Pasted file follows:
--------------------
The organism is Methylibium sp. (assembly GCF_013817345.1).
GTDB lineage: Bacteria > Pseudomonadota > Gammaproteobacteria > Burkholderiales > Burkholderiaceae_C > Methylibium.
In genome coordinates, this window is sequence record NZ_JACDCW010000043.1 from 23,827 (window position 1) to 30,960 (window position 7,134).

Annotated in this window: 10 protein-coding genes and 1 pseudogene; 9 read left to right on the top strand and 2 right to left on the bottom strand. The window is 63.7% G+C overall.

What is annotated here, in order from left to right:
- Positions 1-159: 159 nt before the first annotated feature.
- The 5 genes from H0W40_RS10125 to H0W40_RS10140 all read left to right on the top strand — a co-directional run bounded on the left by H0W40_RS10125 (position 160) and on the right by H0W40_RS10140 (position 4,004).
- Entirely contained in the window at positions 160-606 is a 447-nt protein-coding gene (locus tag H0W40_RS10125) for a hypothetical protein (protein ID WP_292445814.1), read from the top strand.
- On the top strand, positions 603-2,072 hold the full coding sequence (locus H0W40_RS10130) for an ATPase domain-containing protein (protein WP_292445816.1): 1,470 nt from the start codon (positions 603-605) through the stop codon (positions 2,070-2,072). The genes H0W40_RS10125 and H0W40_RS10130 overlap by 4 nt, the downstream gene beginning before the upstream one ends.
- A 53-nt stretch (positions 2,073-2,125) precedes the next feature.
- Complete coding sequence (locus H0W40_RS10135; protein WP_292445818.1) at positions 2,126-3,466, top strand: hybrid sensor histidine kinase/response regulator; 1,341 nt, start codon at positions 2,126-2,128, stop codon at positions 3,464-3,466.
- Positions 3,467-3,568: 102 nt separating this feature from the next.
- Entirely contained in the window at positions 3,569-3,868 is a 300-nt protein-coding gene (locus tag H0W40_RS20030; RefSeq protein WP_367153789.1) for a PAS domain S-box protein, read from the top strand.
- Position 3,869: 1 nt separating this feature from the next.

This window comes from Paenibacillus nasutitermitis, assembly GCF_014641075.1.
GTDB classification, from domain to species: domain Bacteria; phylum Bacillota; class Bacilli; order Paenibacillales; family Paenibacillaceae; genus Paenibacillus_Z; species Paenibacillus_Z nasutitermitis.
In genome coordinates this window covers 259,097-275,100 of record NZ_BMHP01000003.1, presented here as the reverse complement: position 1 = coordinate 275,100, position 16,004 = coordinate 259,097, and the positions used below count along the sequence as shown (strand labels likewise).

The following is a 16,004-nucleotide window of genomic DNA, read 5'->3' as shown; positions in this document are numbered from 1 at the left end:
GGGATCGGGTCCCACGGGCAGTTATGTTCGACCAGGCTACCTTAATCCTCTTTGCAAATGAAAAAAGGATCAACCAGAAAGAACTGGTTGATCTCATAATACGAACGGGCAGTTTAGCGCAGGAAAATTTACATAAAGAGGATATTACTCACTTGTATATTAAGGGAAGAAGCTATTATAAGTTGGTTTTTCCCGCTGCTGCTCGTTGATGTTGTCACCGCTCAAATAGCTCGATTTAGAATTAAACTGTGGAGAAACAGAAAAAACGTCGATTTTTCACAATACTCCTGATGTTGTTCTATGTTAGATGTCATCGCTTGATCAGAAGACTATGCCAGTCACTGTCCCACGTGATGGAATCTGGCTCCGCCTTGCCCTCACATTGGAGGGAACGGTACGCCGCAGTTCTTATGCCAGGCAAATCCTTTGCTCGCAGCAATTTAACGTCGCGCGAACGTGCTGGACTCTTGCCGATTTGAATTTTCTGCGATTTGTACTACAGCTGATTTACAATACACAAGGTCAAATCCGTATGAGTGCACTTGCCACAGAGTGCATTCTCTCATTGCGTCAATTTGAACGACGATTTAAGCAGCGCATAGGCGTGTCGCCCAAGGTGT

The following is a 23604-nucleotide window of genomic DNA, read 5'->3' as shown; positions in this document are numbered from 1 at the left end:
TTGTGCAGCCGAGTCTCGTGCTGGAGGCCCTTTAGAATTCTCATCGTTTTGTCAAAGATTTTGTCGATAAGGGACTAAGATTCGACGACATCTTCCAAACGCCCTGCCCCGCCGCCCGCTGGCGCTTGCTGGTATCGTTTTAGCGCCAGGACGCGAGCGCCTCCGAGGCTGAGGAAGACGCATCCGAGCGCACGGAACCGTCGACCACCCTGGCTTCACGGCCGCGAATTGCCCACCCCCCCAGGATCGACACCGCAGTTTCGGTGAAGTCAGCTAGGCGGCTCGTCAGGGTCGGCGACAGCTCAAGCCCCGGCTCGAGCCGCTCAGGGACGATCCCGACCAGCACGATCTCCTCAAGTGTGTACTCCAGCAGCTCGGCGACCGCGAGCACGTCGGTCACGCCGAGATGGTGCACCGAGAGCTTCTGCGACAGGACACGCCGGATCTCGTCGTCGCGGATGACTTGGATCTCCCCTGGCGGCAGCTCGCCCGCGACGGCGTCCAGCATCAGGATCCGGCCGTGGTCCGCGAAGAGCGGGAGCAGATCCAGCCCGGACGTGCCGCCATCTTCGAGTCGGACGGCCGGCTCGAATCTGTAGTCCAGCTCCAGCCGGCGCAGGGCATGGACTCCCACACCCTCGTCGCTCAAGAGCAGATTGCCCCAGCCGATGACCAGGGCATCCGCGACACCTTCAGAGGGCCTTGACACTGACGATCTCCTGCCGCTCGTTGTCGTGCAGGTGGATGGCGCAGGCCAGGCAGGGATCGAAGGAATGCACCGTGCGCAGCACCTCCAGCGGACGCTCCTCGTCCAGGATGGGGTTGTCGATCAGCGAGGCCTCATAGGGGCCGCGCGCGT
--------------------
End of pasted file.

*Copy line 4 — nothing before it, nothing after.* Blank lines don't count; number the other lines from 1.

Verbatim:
Annotated in this window: 10 protein-coding genes and 1 pseudogene; 9 read left to right on the top strand and 2 right to left on the bottom strand. The window is 63.7% G+C overall.